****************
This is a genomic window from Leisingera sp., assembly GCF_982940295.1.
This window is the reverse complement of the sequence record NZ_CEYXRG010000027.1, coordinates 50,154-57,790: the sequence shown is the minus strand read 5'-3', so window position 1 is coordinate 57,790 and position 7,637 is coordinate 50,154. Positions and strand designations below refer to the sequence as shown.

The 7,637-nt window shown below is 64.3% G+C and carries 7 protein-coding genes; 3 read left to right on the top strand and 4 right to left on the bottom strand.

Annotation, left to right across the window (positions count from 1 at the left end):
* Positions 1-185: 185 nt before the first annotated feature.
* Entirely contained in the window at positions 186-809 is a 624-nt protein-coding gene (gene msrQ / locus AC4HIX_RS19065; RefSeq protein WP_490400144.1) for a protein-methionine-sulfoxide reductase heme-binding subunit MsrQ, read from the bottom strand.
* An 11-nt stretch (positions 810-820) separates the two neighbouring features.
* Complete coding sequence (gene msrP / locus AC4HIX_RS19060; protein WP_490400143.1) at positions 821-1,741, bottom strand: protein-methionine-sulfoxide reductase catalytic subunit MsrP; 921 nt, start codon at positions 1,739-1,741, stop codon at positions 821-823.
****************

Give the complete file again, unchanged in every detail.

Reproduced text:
This is a genomic window from Leisingera sp., assembly GCF_982940295.1.
This window is the reverse complement of the sequence record NZ_CEYXRG010000027.1, coordinates 50,154-57,790: the sequence shown is the minus strand read 5'-3', so window position 1 is coordinate 57,790 and position 7,637 is coordinate 50,154. Positions and strand designations below refer to the sequence as shown.

The 7,637-nt window shown below is 64.3% G+C and carries 7 protein-coding genes; 3 read left to right on the top strand and 4 right to left on the bottom strand.

Annotation, left to right across the window (positions count from 1 at the left end):
* Positions 1-185: 185 nt before the first annotated feature.
* Entirely contained in the window at positions 186-809 is a 624-nt protein-coding gene (gene msrQ / locus AC4HIX_RS19065; RefSeq protein WP_490400144.1) for a protein-methionine-sulfoxide reductase heme-binding subunit MsrQ, read from the bottom strand.
* An 11-nt stretch (positions 810-820) separates the two neighbouring features.
* Complete coding sequence (gene msrP / locus AC4HIX_RS19060; protein WP_490400143.1) at positions 821-1,741, bottom strand: protein-methionine-sulfoxide reductase catalytic subunit MsrP; 921 nt, start codon at positions 1,739-1,741, stop codon at positions 821-823.